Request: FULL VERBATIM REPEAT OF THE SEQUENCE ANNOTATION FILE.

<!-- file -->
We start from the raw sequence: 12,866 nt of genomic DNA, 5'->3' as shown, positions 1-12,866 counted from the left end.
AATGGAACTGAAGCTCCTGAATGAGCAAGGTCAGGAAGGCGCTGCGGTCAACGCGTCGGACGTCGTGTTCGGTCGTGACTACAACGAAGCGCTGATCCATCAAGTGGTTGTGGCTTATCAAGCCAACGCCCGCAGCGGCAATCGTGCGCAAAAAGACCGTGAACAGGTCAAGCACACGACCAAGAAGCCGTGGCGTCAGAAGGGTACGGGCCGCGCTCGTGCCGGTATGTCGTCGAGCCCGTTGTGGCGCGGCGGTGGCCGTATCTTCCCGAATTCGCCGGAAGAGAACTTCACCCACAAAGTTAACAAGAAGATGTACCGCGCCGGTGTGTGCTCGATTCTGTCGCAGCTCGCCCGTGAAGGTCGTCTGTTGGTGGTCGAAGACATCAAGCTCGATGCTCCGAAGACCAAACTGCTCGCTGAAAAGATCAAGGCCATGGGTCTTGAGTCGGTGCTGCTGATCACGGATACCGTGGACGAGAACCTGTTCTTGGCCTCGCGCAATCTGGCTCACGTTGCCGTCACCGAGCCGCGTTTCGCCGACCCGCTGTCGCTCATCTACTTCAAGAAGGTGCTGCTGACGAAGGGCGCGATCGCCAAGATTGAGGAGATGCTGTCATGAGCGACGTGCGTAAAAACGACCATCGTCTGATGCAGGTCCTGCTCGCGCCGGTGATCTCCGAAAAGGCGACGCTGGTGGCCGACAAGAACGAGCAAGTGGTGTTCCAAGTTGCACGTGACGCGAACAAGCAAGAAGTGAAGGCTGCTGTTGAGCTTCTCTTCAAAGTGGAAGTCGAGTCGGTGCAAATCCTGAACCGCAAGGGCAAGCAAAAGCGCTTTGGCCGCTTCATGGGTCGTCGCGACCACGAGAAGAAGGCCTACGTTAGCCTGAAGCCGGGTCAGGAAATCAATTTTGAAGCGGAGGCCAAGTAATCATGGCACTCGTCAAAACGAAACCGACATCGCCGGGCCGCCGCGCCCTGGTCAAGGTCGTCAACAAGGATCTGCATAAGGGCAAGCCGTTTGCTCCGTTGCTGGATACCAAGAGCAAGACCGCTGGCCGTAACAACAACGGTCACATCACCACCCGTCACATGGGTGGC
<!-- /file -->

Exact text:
We start from the raw sequence: 12,866 nt of genomic DNA, 5'->3' as shown, positions 1-12,866 counted from the left end.
AATGGAACTGAAGCTCCTGAATGAGCAAGGTCAGGAAGGCGCTGCGGTCAACGCGTCGGACGTCGTGTTCGGTCGTGACTACAACGAAGCGCTGATCCATCAAGTGGTTGTGGCTTATCAAGCCAACGCCCGCAGCGGCAATCGTGCGCAAAAAGACCGTGAACAGGTCAAGCACACGACCAAGAAGCCGTGGCGTCAGAAGGGTACGGGCCGCGCTCGTGCCGGTATGTCGTCGAGCCCGTTGTGGCGCGGCGGTGGCCGTATCTTCCCGAATTCGCCGGAAGAGAACTTCACCCACAAAGTTAACAAGAAGATGTACCGCGCCGGTGTGTGCTCGATTCTGTCGCAGCTCGCCCGTGAAGGTCGTCTGTTGGTGGTCGAAGACATCAAGCTCGATGCTCCGAAGACCAAACTGCTCGCTGAAAAGATCAAGGCCATGGGTCTTGAGTCGGTGCTGCTGATCACGGATACCGTGGACGAGAACCTGTTCTTGGCCTCGCGCAATCTGGCTCACGTTGCCGTCACCGAGCCGCGTTTCGCCGACCCGCTGTCGCTCATCTACTTCAAGAAGGTGCTGCTGACGAAGGGCGCGATCGCCAAGATTGAGGAGATGCTGTCATGAGCGACGTGCGTAAAAACGACCATCGTCTGATGCAGGTCCTGCTCGCGCCGGTGATCTCCGAAAAGGCGACGCTGGTGGCCGACAAGAACGAGCAAGTGGTGTTCCAAGTTGCACGTGACGCGAACAAGCAAGAAGTGAAGGCTGCTGTTGAGCTTCTCTTCAAAGTGGAAGTCGAGTCGGTGCAAATCCTGAACCGCAAGGGCAAGCAAAAGCGCTTTGGCCGCTTCATGGGTCGTCGCGACCACGAGAAGAAGGCCTACGTTAGCCTGAAGCCGGGTCAGGAAATCAATTTTGAAGCGGAGGCCAAGTAATCATGGCACTCGTCAAAACGAAACCGACATCGCCGGGCCGCCGCGCCCTGGTCAAGGTCGTCAACAAGGATCTGCATAAGGGCAAGCCGTTTGCTCCGTTGCTGGATACCAAGAGCAAGACCGCTGGCCGTAACAACAACGGTCACATCACCACCCGTCACATGGGTGGC